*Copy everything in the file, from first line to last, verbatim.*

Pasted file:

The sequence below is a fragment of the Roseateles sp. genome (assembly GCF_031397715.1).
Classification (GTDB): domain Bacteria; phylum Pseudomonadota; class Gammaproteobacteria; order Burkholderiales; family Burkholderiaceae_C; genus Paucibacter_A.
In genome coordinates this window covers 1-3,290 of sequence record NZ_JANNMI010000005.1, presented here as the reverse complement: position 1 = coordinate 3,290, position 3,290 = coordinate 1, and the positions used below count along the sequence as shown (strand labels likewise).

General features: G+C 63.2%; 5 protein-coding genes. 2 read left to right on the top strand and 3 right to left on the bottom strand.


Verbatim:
The sequence below is a fragment of the Roseateles sp. genome (assembly GCF_031397715.1).
Classification (GTDB): domain Bacteria; phylum Pseudomonadota; class Gammaproteobacteria; order Burkholderiales; family Burkholderiaceae_C; genus Paucibacter_A.
In genome coordinates this window covers 1-3,290 of sequence record NZ_JANNMI010000005.1, presented here as the reverse complement: position 1 = coordinate 3,290, position 3,290 = coordinate 1, and the positions used below count along the sequence as shown (strand labels likewise).

General features: G+C 63.2%; 5 protein-coding genes. 2 read left to right on the top strand and 3 right to left on the bottom strand.